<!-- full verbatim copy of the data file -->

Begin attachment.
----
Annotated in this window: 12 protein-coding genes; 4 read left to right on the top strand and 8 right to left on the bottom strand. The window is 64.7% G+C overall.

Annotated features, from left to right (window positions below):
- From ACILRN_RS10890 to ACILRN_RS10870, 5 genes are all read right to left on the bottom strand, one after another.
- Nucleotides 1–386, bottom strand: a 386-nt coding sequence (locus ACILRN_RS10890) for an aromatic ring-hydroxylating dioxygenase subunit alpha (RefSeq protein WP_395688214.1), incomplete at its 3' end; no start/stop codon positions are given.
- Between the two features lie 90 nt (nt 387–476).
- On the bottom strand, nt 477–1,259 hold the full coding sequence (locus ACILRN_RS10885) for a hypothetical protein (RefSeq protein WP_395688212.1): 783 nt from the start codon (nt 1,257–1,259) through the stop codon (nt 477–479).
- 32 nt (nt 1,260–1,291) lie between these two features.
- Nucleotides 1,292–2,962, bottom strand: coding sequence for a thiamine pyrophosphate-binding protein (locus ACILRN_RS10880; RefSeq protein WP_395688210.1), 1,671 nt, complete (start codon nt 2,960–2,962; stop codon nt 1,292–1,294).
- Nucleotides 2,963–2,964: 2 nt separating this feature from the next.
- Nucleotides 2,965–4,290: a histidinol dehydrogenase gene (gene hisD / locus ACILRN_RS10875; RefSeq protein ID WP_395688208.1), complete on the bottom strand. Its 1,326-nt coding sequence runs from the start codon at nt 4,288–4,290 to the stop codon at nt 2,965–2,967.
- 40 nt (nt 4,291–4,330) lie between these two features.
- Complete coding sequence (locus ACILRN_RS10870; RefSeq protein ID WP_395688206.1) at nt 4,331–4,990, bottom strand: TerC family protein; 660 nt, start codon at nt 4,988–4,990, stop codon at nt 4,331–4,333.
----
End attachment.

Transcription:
Annotated in this window: 12 protein-coding genes; 4 read left to right on the top strand and 8 right to left on the bottom strand. The window is 64.7% G+C overall.

Annotated features, from left to right (window positions below):
- From ACILRN_RS10890 to ACILRN_RS10870, 5 genes are all read right to left on the bottom strand, one after another.
- Nucleotides 1–386, bottom strand: a 386-nt coding sequence (locus ACILRN_RS10890) for an aromatic ring-hydroxylating dioxygenase subunit alpha (RefSeq protein WP_395688214.1), incomplete at its 3' end; no start/stop codon positions are given.
- Between the two features lie 90 nt (nt 387–476).
- On the bottom strand, nt 477–1,259 hold the full coding sequence (locus ACILRN_RS10885) for a hypothetical protein (RefSeq protein WP_395688212.1): 783 nt from the start codon (nt 1,257–1,259) through the stop codon (nt 477–479).
- 32 nt (nt 1,260–1,291) lie between these two features.
- Nucleotides 1,292–2,962, bottom strand: coding sequence for a thiamine pyrophosphate-binding protein (locus ACILRN_RS10880; RefSeq protein WP_395688210.1), 1,671 nt, complete (start codon nt 2,960–2,962; stop codon nt 1,292–1,294).
- Nucleotides 2,963–2,964: 2 nt separating this feature from the next.
- Nucleotides 2,965–4,290: a histidinol dehydrogenase gene (gene hisD / locus ACILRN_RS10875; RefSeq protein ID WP_395688208.1), complete on the bottom strand. Its 1,326-nt coding sequence runs from the start codon at nt 4,288–4,290 to the stop codon at nt 2,965–2,967.
- 40 nt (nt 4,291–4,330) lie between these two features.
- Complete coding sequence (locus ACILRN_RS10870; RefSeq protein ID WP_395688206.1) at nt 4,331–4,990, bottom strand: TerC family protein; 660 nt, start codon at nt 4,988–4,990, stop codon at nt 4,331–4,333.